Steven Van Zandt: “Born in the USA” Was Misconstrued by Ronald Reagan
Reagan tried to use and reference the song during his reelection campaign
When Bruce Springsteen and the E Street Band released Born in the USA on June 4, 1984, the album’s title song had already been through a major sound change. As bandmate and co-producer Steven Van Zandt recently told Yahoo, the song was initially supposed to be a somber ode to soldiers who returned to the States from the Vietnam War — not the uptempo, electric jam we know today.
Regardless of this change in beat, the wildly popular song still has earnest lyrics reminiscent of the 1970s when the war was over and thousands of young men became veterans thanks to a draft system that left them with no choice. Those words, however, seem to have been lost on one prominent American in particular — Ronald Reagan, who tried to use and reference the song during his reelection campaign.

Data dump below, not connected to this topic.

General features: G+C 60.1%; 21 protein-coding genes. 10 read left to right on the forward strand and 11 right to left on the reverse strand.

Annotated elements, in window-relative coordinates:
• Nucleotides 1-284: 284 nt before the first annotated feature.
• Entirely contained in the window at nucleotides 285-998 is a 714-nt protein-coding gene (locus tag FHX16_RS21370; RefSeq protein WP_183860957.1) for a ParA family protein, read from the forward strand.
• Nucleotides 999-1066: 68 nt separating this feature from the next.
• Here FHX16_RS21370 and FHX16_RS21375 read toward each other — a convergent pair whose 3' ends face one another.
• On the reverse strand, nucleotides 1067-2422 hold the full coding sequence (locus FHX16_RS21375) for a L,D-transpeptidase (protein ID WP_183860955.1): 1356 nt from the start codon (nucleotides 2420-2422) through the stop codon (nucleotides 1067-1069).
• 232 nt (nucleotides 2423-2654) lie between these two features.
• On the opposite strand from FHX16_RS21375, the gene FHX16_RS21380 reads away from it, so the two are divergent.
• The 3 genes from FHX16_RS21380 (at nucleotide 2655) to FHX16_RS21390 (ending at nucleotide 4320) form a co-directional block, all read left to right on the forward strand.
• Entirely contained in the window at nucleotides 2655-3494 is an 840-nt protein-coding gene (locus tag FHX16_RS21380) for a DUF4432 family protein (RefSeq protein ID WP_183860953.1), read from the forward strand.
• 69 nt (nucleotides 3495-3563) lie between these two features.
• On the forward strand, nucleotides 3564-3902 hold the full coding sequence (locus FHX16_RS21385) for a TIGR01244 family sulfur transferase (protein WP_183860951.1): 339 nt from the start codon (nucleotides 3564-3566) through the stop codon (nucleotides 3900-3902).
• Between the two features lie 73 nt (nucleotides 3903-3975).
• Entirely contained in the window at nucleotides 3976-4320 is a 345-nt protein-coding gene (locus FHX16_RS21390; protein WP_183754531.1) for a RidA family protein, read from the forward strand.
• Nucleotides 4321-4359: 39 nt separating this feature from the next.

“Bruce’s people called Reagan’s people and said, ‘Listen, stop using this song’ at some point, because it was becoming embarrassing — for them,” Van Zandt said. “Because if you actually read the lyrics, you know. Sometimes misunderstandings pay off, is the bottom line. I think people get it now. All you have to do is read the lyrics, it’s not like it’s some kind of secret code or anything!”
Born in the USA has since sold 30 million copies worldwide — 15 million in the U.S. — making it one of the biggest albums of all time, according to Yahoo.
Van Zandt added that despite the misunderstanding surrounding the song, he and Springsteen are still patriots but in the true sense of the word.
“We share the political philosophy of being patriotic Americans,” he said. “How we define that is the way our founding fathers defined it, which is questioning the government at all times to make sure we are adhering to the ideals that our country was founded on.
“The spirit of the founding fathers has to do with equality and democracy and freedom and all the wonderful things we think about this country,” Van Zandt continued. “But having this attitude of ‘whatever the government says, we believe,’ that ended certainly with Vietnam, if not before that. And ever since, the healthier position is to question the government and make sure we do the right thing. We share that kind of patriotism, true patriotism — which is not nationalism, very different than nationalism.”
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